Inspi­ra­tion is ever­y­where. I get a lot of ideas from atten­ding events and figuring out what I didn’t like. Some­times, having a bad expe­ri­ence as an attendee allows me to create a better expe­ri­ence as an event orga­nizer for the atten­dees of my events. Often times, inspi­ra­tion comes from my colleagues and industry publi­ca­tions. Some­times, we can find the se​ed​ of a good idea and put our own spin on it to make it successful.

 

 

5. What was your biggest mistake and what did you learn from it?

 

This is a really great question, though admit­tedly hard to answer. I think one of the biggest mistakes that I have made is finding the balance between great part­ners­hips. I love colla­bo­ra­tion and the idea of working with other people. In some ways though, this ​ha​s back­fired on me because either the part­nership is not actually effec­tive or perhaps the idea is not great in the end. Some­times, I get caught up in the idea of working with someone and I don’t take enough time to evaluate ​t​he feasi­bi­lity of the idea itself. And, on​c​e colla­bo­ra­ting with people in the industry, success is very important. Part­ners­hips are very hard if you can’t achieve the success you are all looking for and I never want to leave industry rela­ti­ons­hips that way. So, one of my greatest chal­lenges in growing the business has been finding the right people to partner with, on the right projects, at the right time.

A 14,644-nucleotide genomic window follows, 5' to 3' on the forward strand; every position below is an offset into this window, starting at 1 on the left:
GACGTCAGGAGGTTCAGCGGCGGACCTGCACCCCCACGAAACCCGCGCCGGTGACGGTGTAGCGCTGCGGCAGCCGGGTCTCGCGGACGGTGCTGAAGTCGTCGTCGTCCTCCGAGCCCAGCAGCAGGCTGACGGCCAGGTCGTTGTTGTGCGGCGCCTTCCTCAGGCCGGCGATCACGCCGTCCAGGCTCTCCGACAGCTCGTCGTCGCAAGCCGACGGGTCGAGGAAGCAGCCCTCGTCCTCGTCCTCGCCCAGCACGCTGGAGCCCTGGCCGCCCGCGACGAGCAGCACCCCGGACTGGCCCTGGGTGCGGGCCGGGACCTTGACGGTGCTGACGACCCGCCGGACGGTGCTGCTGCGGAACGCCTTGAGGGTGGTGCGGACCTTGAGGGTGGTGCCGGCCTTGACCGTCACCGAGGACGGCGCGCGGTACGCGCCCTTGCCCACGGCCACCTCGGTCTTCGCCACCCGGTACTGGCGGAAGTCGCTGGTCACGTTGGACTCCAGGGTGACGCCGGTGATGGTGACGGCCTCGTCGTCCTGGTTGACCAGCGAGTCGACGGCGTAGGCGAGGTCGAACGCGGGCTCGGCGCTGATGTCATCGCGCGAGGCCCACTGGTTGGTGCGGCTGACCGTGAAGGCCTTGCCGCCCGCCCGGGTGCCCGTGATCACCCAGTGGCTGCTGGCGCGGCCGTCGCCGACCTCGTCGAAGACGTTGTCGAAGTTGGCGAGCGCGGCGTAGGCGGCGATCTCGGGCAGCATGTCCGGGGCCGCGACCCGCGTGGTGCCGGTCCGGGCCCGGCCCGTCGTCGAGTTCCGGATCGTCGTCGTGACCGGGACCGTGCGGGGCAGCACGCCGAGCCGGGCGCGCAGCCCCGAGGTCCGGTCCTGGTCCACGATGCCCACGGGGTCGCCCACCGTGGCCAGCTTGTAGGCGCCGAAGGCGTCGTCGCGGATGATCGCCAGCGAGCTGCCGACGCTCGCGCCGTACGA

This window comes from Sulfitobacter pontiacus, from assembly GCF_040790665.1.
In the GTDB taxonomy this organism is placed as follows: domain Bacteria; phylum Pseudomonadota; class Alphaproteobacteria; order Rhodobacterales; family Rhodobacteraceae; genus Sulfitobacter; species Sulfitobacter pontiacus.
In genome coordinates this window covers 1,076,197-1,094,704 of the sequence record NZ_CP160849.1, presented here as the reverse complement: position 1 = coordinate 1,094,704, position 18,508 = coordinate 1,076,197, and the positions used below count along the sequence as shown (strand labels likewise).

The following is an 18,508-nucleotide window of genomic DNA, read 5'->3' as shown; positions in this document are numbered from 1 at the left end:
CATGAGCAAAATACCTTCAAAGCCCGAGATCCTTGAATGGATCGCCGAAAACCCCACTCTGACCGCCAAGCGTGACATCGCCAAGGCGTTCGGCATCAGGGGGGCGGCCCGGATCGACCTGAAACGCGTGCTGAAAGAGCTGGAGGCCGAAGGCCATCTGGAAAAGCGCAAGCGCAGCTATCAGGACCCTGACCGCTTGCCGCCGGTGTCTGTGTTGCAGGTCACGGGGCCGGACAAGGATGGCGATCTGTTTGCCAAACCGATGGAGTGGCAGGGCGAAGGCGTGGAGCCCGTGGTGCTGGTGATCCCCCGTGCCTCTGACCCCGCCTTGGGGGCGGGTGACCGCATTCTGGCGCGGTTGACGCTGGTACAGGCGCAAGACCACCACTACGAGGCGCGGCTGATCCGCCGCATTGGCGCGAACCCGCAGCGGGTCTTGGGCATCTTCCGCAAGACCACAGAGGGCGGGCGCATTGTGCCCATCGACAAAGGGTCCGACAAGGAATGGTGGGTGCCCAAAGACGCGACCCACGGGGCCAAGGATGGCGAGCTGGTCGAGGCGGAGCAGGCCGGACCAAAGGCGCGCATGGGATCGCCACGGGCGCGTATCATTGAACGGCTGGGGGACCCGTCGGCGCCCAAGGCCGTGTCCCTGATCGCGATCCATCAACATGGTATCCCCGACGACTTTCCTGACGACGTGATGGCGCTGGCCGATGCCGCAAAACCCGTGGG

Social Media at Events Techsytalk Liz King

 

 

Liz King is an event planning super­hero by day, and closeted tech geek and intro­vert by night. Distraught by the thought of everyday civi­lians being conquered by spreads­heets, she resolved to re-channel her orga­niz­a­tional and tech savvy super­powers and launched Liz King Events while still running events full time for Columbia Univer­sity. Liz vora­ciously shared content on event best prac­tices via social media and quickly became a thought leader/influencer amongst her peers. Her hopes of being an inco­gnito event super­hero went down the drain as her cover was blown once she started making cameos on lits like ‘Successful Meetings list of 25 Most Influ­en­tial People in the Meetings Industry” and ‘Connect Magazine’s list of 40 Under 40 Up-and-Coming Event Planners in 2011”. Liz now comfor­tably wears her cape and employs her super­powers to helps entrepreneurs/brands like Claudia Chan and Ramit Sethi plan smart, tech-savvy events to better engage their attendees.

 

Outside of client events, Liz uses her prowess to educate and chal­lenge her industry peers on how to better inte­grate tech­no­logy into live events to create a more winsome audience expe­ri­ence, through auxi­liary outlets techsytalk.com and Plan­ner­Tech [Founder]. When not saving gotham from the event planning woes, Liz can be found unwin­ding by learning how to code, brushing up on her Korean, or indul­ging in Korean cuisine … all in civilian geek attire, of course.  

 

 

Want to know more about Chris Cuhls and this blog? Please find more infor­ma­tion about the German here.

 

Beitrag teilen:

Ähnliche Beiträge

  • 10. Oktober 2013

    Interaktive Show Performance // enra & Rhizomatiks aus Japan
  • Chris Cuhls Eventregie Ablaufregie Konzeption Show Ablaufregisseur

    24. Dezember 2014

    Eventregie — worauf kommt es an?
  • Live Kommunikation // Veranstaltungskonzeption pro event

    20. September 2013

    10 Regeln für die Live Kommunikation // Worauf kommt es an?
  • Design Thinking Bootcamp corecreate

    8. März 2018

    Wie Design Thinking dein Event revolutioniert!